Samsung on Thursday said that it is on track to start high-volume production using its 3GAE (3 nm-class gate all-around early) fabrication process this quarter (i.e., in the coming weeks). The announcement not only marks the industry's first 3nm-class manufacturing technology, but also the first node to use gate-all-around field effect transistors (GAAFETs).
"Enhance technology leadership via world’s first mass production of GAA 3-nano process," a statement [PDF] by Samsung reads.
Samsung Foundry's 3GAE process technology is the company's first process to use GAA transistors, which Samsung officially calls multi-bridge channel field-effect transistors (MBCFETs).
Samsung formally introduced its 3GAE and 3GAP nodes about three years ago. When the company described its 256Mb GAAFET SRAM chip produced using its 3GAE technology, it made a number of claims. Samsung said that the process would enable a 30% performance increase, a 50% power consumption reduction, and up to 80% higher transistor density (including a mix of logic and SRAM transistors). It remains to be seen how the actual combination of performance and power consumption will play out for Samsung though.
In theory, GAAFETs have a number of advantages when compared to currently used FinFETs. In GAA transistors, channels are horizontal and are surrounded by gates. The GAA channels are formed using epitaxy and selective materials removal, which allows designers to precisely tune them by adjusting width of the transistor channel. High performance is gained via wider channels, low power via narrower channels. Such precision greatly reduces transistor leakage current (i.e., lowers power consumption) as well as transistor performance variability (assuming that everything works well), which means faster time-to-yield, time-to-market, and improved yields. Also, GAAFETs promise to reduce cell area by 20% – 30%, according to a recent presentation by Applied Materials.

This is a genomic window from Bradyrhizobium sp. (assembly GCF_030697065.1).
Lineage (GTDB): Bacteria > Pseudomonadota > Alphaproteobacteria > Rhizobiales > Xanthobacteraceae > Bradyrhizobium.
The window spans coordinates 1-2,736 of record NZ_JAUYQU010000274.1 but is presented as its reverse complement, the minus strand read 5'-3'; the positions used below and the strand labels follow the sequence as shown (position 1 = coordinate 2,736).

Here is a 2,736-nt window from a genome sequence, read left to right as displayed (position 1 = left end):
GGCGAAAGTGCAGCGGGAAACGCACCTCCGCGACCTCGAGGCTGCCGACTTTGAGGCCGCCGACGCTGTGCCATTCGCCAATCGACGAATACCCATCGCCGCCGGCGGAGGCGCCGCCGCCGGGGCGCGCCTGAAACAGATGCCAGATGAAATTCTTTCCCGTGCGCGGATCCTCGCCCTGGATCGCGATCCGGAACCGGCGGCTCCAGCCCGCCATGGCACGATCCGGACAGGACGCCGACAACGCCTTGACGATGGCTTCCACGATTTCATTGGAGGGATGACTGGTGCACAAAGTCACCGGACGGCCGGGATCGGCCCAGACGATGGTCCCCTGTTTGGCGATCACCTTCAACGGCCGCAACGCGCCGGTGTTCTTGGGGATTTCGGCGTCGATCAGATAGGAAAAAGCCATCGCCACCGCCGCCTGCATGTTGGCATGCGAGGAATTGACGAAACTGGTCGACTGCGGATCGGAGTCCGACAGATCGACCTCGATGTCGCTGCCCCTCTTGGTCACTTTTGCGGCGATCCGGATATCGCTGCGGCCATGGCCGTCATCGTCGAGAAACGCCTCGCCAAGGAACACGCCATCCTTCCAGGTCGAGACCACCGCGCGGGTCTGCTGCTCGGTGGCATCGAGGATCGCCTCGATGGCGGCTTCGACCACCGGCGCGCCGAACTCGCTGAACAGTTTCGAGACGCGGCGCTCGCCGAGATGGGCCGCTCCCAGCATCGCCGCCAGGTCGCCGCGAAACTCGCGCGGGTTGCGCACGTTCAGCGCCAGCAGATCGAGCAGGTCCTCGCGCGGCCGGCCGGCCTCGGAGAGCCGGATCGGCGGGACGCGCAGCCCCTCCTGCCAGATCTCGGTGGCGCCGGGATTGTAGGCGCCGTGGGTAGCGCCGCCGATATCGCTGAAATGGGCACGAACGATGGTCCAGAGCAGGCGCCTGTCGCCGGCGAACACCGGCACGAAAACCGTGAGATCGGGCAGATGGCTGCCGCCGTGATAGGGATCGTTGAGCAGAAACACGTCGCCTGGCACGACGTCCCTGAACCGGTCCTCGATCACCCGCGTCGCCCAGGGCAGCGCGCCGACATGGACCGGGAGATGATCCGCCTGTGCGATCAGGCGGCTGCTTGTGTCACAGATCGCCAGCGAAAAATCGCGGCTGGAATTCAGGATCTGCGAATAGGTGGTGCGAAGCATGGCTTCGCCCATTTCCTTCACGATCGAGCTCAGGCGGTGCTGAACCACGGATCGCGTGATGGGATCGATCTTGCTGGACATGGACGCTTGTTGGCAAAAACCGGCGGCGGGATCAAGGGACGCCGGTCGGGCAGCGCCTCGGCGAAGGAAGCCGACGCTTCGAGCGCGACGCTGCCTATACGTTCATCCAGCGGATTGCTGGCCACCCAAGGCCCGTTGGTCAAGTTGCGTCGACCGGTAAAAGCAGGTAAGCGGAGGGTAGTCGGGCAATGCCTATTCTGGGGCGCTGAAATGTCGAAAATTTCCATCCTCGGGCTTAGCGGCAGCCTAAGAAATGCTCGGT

Speaking of Applied, it recently described high-vacuum IMS (Integrated Materials Solution) systems meant to address a major challenge of GAA transistor manufacturing: the necessity to deposit the multi-layer gate oxide and metal gate stacks around the channels in the tiny space available. The first new IMS tool from Applied Materials can deposit gate oxide that is 1.5 angstroms thinner using integrated atomic layer deposition (ALD), thermal, plasma treatment and metrology steps. The metal gate IMS integrates dipole engineering and a variety of ALD steps.
Samsung's 3GAE, being an 'early' 3nm-class manufacturing technology, 3GAE will be used primarily by Samsung LSI (Samsung's chip development arm) and perhaps one or two of SF's other alpha customers. Keeping in mind that Samsung's LSI and other early clients of SF tend to build chips in very high volumes, expect 3GAE technology to be used rather widely, assuming that yields and performance of those products meet expectations.
Transiting to a brand-new transistor structure is generally a risk as it involves a brand-new fabrication process as well as all-new tools. Other challenges are new placement methodologies, floorplan rules, and routing rules that are introduced by all new nodes and addressed by new electronic design automation (EDA) software. Finally, chip designers need to develop all-new IP, which is expensive.